The memories can be quite concrete or might not make immediate sense to those of us who are listening. But we never challenge the memory, because it’s making sense to the individual. Extended periods of quiet are always welcome. And for people who are having challenges finding words, language isn’t the only way to be present with a work of art. Being present is of value in and of itself.
Petrenko runs the University’s Ice Core Lab, studying ancient ice to learn about changing climate conditions.
Glacial ice is a kind of memory of climate and the atmosphere. This memory is much better than human memory in some ways and much worse in others. The ice faithfully records the atmospheric composition and climactic conditions over very long periods of time. The oldest continuous ice cores we have right now go back about 800,000 years. They’re from interior Antarctica, and with them we can very accurately reconstruct both the temperature at that location in Antarctica over time, as well as what was in the atmosphere.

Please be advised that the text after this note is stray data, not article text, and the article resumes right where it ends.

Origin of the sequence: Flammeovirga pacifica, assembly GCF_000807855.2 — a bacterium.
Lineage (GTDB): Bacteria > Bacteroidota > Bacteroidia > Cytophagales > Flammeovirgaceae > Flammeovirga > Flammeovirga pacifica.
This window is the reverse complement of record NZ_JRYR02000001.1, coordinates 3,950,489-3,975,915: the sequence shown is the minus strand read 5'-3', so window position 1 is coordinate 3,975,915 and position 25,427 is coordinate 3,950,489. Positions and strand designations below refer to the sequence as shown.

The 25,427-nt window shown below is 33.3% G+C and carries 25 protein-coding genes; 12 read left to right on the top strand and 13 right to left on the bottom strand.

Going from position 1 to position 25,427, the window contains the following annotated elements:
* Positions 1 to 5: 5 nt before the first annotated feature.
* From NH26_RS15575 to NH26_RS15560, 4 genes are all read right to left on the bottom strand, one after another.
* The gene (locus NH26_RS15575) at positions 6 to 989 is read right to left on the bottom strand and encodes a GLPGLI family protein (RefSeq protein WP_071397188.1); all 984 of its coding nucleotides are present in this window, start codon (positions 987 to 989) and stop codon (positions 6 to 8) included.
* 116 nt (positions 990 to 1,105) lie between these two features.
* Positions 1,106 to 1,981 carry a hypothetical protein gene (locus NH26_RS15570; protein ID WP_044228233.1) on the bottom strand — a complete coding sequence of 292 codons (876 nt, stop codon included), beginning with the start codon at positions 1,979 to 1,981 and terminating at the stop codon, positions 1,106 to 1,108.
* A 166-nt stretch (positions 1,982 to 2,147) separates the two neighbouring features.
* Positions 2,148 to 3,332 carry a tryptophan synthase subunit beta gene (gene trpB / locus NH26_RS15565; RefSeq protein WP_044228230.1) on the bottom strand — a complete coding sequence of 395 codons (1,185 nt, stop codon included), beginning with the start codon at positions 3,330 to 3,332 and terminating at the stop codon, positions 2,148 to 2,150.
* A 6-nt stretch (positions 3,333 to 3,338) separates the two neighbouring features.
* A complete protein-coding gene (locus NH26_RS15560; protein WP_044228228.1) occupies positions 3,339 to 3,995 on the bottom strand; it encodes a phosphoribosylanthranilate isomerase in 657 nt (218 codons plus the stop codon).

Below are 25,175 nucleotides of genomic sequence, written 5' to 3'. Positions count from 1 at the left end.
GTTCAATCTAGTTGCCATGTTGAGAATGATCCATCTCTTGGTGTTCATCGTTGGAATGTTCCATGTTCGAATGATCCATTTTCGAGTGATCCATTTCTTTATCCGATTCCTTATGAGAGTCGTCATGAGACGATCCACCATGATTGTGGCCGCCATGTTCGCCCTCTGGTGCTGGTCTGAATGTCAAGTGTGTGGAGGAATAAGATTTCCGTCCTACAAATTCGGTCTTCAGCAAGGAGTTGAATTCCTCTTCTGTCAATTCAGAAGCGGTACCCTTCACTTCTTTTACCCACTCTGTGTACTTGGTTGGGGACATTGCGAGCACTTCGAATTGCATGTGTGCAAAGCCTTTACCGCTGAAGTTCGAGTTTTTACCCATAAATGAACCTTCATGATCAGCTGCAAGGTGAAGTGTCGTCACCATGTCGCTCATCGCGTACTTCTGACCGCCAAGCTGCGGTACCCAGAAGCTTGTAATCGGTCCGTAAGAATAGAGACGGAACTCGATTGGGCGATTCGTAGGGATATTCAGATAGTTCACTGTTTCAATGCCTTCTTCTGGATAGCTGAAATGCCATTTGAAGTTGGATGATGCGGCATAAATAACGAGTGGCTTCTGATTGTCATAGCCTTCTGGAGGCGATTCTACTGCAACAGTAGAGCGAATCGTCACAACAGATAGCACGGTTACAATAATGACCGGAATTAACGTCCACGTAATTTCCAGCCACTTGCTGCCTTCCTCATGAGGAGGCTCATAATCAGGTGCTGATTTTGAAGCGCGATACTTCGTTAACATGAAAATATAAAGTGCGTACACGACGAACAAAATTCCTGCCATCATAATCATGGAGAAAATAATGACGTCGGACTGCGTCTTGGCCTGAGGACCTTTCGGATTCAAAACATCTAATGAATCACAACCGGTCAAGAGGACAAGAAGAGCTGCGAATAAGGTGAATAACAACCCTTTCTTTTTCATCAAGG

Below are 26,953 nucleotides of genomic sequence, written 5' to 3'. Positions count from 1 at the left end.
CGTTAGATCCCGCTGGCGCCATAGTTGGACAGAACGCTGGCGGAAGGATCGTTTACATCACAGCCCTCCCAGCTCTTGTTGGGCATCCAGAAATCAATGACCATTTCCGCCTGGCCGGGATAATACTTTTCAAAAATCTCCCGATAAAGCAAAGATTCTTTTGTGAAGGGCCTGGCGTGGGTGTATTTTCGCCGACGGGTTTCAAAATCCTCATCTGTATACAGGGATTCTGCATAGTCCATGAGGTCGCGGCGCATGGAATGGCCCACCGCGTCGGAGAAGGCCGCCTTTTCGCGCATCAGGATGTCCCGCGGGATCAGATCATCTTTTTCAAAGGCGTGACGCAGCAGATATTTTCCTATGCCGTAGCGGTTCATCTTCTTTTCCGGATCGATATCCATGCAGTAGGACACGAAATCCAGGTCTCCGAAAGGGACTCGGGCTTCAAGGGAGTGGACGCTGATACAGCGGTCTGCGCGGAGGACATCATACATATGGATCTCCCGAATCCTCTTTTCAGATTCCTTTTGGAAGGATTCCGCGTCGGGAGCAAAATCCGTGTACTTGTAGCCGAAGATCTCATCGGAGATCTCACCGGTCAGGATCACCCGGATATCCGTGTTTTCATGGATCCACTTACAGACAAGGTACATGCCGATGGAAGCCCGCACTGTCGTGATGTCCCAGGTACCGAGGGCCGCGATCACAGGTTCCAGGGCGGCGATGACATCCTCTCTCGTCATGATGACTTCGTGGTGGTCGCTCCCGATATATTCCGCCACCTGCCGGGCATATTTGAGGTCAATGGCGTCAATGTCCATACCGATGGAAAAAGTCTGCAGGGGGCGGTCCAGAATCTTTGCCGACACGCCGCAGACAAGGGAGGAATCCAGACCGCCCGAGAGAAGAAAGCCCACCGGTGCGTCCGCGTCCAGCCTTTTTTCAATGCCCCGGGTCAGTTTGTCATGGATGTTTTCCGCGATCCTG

Things don’t get forgotten in the ice—while the ice is still there. But ice moves through the ice sheet, down from the very top, where it was deposited as snow, and slowly sinks down toward bedrock. Eventually it either flows out to the margins, where it collapses into the sea as icebergs, or it melts very slowly at the base. It’s perfectly preserved while it’s there, and then it’s gone.
We think there’s ice in interior Antarctica that goes back more than 1.5 million years. The ice cores have excellent long-term memory, but it isn’t “high resolution” because you might only get a couple of centimeters of ice per year.
Closer to the coast, ice cores have excellent short-term memory. Snowfall rates there are much higher, and the snow transforms into a relatively large thickness of ice for every year. It’s so thick you can even tell seasons apart and know what the conditions during them were like. But because it snows so much, the ice flows faster and you can fit fewer years into the same thickness of ice. So there, the entire thickness of your ice core might show only a couple thousand years.